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Autistic person of colour

Girls and autism
Monday 27 March 2023

Being an autistic person of colour

I was diagnosed as autistic one year ago, at the age of 18. Growing up, seeing everyone around me get on fine made me feel alien. Social interaction was a foreign concept to me: something I had to study like a specimen under a microscope. Even after years of practice, every conversation I had felt unnatural and rehearsed.  Speaking verbally was never my strong suit, so even if I had the courage to speak, I could never articulate my feelings in the way I wanted to. Writing, an interest of mine from a young age, could have helped me communicate, but I feared judgement from others.  

Another issue I faced was not being understood. I grew up in a Ghanaian household where any non-visible conditions such as being neurodivergent or mental illness were a taboo.  As a result, my meltdowns and social communication issues weren’t understood. It didn’t help that I had well-behaved, smart, ‘normal’ older siblings. My eldest sister suggested I was merely shy, like her, but I knew there was more to it. However, I simply concluded that I was the problem.  

These experiences caused a dip in my self-confidence. This followed me in my school life; I seldom spoke except in a small, shaky whisper, bowed my head and never contributed in class. I didn’t have any friends until around Year 13, and even then, I observed and listened more than I spoke. If not ignored, fellow students would ask me why I was so quiet, and teachers would pick on me for my inaudible voice and tendency to shudder. Being singled out so often reinforced my belief that the problem was me.  


Autism person of colour
Nana-Yaa (right) and her sister.


Seeking an autism diagnosis  

Around the age of 12, I saw a therapist for the first time. Desperate for some kind of explanation, I looked forward to it. However, because I struggled to speak, my sessions were mostly long silences. I would have preferred being asked questions or writing answers down, but I was denied any alternative. The therapist told my parents that she didn’t know what to do with me, which hurt. My next therapist struggled to connect with me in a similar way but was a little more helpful, later being the one to refer me to an autism specialist.   

Autism wasn’t new to me, but I never related to it. In media, autism was presented as a condition only affecting children – the most common stereotype being young white boys. When my eldest sister told me she thought I might be autistic, I nodded but dismissed it. In my head, I didn’t look the part. The poor representation also made me think autism diagnosis was some kind of checklist. Special interests? Check. Inability to tell apart expressions…I didn’t fit that; I must not be autistic. Even when I was referred, evaluated and awaited the results, I still doubted the possibility despite glaring signs.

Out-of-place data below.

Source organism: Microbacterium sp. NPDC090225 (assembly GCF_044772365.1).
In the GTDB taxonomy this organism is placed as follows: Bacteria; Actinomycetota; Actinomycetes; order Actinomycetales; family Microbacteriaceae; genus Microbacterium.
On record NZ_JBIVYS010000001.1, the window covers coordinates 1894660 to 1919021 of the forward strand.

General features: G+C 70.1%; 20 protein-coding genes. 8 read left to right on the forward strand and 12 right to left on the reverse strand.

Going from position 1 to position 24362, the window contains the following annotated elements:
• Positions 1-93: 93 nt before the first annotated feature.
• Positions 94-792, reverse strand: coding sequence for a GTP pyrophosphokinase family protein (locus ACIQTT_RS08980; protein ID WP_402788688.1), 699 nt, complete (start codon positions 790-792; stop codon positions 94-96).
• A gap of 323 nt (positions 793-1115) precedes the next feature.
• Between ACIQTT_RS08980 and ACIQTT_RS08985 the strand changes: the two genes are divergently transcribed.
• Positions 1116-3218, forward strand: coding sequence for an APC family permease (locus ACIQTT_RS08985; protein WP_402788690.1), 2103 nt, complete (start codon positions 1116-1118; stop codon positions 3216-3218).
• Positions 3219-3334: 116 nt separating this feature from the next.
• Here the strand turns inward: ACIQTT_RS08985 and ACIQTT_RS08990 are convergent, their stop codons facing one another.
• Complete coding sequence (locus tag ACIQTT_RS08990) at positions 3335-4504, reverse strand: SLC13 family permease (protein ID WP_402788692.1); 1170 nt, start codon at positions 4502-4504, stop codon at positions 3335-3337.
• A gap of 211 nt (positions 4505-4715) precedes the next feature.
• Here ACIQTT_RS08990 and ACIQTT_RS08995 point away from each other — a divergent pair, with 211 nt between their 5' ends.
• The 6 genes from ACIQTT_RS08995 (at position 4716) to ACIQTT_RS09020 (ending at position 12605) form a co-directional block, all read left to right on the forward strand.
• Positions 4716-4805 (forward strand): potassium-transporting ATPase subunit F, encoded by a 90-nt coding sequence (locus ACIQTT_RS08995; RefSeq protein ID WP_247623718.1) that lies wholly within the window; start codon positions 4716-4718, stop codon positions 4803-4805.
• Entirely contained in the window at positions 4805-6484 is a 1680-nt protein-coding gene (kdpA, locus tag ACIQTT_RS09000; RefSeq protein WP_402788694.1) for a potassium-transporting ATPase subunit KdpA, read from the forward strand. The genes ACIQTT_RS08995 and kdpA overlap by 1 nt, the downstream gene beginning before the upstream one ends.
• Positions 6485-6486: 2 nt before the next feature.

In fact, I didn’t fully accept myself until I sought out autistic communities through forums and online networks after my diagnosis. People, of all races, ages and genders shared their special interests, what overstimulated them and how they regulate themselves. I especially liked female specific forums (though discussions between autistic people of colour are less common in my experience). It was like unlocking a new world; in a short time, I went from feeling isolated to understanding myself a lot more. My brain works a little bit differently from other people and most importantly, there are many people like me.  


Diversifying the view of autism 

Whenever I remember my diagnosis day, I feel a mix of emotions: relief that I found an answer and a combination of sadness and anger at everything I had to endure. In hindsight, it was all so clear that I struggled, and I could have been diagnosed much earlier. Looking back, I can conclude that I would have had an easier time if there was more welcoming of difference as well as understanding that autism is not a monolith. Women, adults and ethnic minorities can be autistic too. I hope my story can help diversify the view of autism. People like me should not have to struggle for as long as I did without the necessary support.  


About the author 

Nana-Yaa Bediako is an autistic 19-year-old from North London. They are currently on a gap year, after finishing their A-Levels, to work on a portfolio for a graphic design degree. Their hobbies and interests include reading, writing, graphic design and listening to music.  


Vanish are donating 25p from every pack of Vanish Gold Range sold in UK Asda stores between 29th March and 18th April to Ambitious about Autism, to help create a world where autistic girls and young people are heard, included and supported.

Vanish have provided neurodiversity training to their employees and talent and acquisition teams to establish more inclusive hiring policies. Alongside the creation of an internal neurodiversity handbook. They will also offer employee volunteer days with Ambitious about Autism to continue to build an ongoing relationship, having committed to 3 years of activity for World Autism Acceptance Week.

Vanish is committed to helping clothes live longer and believe that every garment you own should bring you comfort again and again. Find out more about our #Rewear fight here.